Buzzfeed, you’ve got it wrong. Most therapy is not like that.

Buzzfeed, you’ve got it wrong. Therapy is not like that.

Buzzfeed had a couple of jokey articles for Mental Health Week, including
19 Questions You’ve Definitely Wanted To Ask Your Therapist and 27 Things Everyone Who Has Gone To Therapy Will Understand. They are funny enough that I thought I’d answer some of the questions. [Also: Buzzfeed, I don’t listen to people’s problems.] A whole lot of the article is just wrong, wrong, wrong about what therapy nowadays involves.  Buzzfeed, it’s not like that.

Click here for all “pop songs with truth” posts   ♦   Click here for all relationship and couples posts   ♦    Click here for  all radical meditation postsHere are some of Buzzfeed’s listicle bullets that mostly never happen in therapy today in the UK (this was on the UK version of their site).

  • In the beginning, you do a lot of awkward staring and sitting in silence before you actually manage to say anything.
  • But then you notice that after you finish a sentence, they just awkwardly stare at you
  • and don’t say anything.
  • And you’re just like… “So….yeah………..”
  • And yet they just keep staring.
  • If I have nothing to talk about, are you judging me?
  • Is it possible to talk *too much* at my own therapy session?

… in other words, the therapist is contributing very little, the client is left alone in a silence and has to fill the silence somehow or other. This all goes back to Freud and psychoanalysis. In classical psychoanalysis the analyst said very little. He (in the early days it was all “he”) sat behind the patient, and the patient talked into a vacuum; occasionally the analyst would “make an interpretation”, which meant to tell the patient what was going on behind what was said. Or at least, what the analyst thought was going on.

The idea was that this provided a perfectly blank projection screen, with no human contact. The patient would fill this awkward emptiness with whatever his or her mind imagined, and this imagination would reveal the structure of the patient’s mind. Maybe the patient imagined the silence as disapproval, judgement, felt a need to be liked, or imagined the analyst was secret in love with them; it all revealed the structure of the mind.

And maybe it did. But did it bring healing and transformation? Well, no. Nowadays we have a ton of much more brief and useful methods whether within the NHS or outside it. Therapists who work in this way in the UK are surely in a minority. In my view they are a remnant of a best-forgotten age,

That said, I have, as a client, received a few excellent sessions like this myself. I go in the therapy room, the time is mine, the session will end promptly, it is my responsibility to make use of the time, I can waste it or go to the heart of things. The therapist says nothing to begin, there is a silence, I can fill it with avoidance or be fully alive in the moment. If I don’t speak the silence continues … for the whole hour. With an excellent therapist for whom this is a natural way of working, AND with a client who feels inspired by this method, results can be good.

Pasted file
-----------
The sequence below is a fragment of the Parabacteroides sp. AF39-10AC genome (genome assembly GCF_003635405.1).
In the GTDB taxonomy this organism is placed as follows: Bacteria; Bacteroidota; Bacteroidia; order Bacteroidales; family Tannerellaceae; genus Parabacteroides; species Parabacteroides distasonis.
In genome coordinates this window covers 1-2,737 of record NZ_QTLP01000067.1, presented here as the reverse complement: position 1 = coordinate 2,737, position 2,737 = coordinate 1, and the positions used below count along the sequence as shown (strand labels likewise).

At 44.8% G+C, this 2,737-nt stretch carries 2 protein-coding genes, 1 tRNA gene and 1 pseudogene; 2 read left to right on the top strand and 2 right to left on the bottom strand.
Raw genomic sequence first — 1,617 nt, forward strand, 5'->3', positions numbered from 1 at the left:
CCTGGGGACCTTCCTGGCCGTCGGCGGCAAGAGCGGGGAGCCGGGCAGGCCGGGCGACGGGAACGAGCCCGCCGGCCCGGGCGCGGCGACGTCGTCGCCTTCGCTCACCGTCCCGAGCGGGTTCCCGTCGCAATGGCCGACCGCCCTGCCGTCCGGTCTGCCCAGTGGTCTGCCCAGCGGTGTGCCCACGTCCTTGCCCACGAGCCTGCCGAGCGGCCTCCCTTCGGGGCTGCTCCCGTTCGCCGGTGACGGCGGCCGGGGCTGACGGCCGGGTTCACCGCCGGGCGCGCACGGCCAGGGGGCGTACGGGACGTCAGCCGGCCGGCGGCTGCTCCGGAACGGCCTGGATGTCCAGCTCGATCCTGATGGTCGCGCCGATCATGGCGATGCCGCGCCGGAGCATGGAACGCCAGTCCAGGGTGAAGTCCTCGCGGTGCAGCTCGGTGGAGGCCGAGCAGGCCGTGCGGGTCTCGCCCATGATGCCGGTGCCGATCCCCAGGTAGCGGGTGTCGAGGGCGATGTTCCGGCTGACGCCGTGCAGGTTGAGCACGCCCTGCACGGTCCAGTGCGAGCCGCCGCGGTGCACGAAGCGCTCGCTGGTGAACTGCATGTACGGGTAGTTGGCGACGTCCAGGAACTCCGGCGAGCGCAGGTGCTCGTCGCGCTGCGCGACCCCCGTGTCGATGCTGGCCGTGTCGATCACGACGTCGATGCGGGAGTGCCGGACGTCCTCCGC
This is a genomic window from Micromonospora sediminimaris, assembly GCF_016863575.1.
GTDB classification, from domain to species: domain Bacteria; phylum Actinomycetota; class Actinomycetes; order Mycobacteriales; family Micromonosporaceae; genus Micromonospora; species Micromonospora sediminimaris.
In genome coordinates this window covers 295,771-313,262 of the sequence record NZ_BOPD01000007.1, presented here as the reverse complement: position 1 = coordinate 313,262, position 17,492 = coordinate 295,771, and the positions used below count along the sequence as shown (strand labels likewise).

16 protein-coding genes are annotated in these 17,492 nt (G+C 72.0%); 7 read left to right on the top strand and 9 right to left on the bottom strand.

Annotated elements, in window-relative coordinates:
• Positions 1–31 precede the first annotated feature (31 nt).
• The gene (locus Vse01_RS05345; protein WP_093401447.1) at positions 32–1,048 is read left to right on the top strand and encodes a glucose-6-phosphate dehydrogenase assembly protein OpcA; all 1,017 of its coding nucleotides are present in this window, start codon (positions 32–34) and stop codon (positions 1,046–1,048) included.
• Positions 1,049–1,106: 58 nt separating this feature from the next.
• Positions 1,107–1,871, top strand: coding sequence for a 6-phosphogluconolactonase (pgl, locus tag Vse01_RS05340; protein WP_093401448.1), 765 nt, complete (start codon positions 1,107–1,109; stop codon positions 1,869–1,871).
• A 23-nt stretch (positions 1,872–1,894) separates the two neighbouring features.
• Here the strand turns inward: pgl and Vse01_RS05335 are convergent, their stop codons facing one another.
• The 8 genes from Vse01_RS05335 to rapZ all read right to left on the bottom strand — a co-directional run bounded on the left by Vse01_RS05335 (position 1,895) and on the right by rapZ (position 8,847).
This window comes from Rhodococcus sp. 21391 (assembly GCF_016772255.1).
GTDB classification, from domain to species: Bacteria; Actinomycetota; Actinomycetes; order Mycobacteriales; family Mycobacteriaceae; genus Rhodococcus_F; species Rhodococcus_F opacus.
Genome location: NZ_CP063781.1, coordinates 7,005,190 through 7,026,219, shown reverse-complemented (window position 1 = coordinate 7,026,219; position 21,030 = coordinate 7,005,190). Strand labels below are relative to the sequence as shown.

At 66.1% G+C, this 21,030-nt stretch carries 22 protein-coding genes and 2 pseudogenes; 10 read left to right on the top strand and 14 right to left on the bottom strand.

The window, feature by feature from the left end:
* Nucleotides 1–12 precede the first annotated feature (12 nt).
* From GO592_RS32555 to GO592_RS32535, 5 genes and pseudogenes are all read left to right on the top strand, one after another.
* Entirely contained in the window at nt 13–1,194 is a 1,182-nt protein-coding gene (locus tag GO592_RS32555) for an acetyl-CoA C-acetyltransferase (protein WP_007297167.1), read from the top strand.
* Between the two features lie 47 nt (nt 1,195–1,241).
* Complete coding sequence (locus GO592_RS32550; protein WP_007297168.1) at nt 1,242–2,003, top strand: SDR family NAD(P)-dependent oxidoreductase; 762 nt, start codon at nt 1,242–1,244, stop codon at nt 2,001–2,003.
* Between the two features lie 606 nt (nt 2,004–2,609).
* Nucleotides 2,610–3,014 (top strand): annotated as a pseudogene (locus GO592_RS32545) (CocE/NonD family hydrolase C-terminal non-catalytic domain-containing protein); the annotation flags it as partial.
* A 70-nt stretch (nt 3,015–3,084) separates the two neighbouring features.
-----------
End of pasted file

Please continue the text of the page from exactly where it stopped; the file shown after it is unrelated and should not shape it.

But it’s like fell running; those who love it love it, but it will always be a minority sport. It’s not a way I would choose to work either as a therapist or as a client.  It is extremely demanding of the client, who has come for help, and not come to be challenged in quite that way. It is slow. It rules out a myriad really transformative methods that require a more active and supportive role from the therapist.  At the worst it is empty and unproductive. Really, I think the method survives because of tradition rather than effectiveness.

The one crucial time I only listen

There’s one exception. There is just one time when I only listen and hardly say anything.

At points in people’s life, a small or big transformation happens. Then, when the client comes for the next meeting, they walk in the room free of problems and talk about their lives in a completely clear, self-respectful, self-loving, insightful way. When that happens, I shut up and listen. I don’t speak (I do explain why not.) When a person comes in that clarity and self-love, it is actually disrespectful to “do therapy”. It dishonours the person’s wholeness to offer help when no help is needed.

What people say in these moments has a vitality which is spellbinding, and I listen with rapt attention for ten minutes, for half and hour, for an hour. In that hour, they don’t need help. They just need a witness to their OK-ness. After quite a long time they come to the boundary of the OK-ness and problems re-appear in their conversation and we start to do therapy again. So for that time, I’m just listnening. But that’s very different to the the kind of old-style talking-in-a-vacuum therapy that Buzzfeed are joking about.

Click here for all “pop songs with truth” posts   ♦   Click here for all relationship and couples posts   ♦    Click here for  all radical meditation posts

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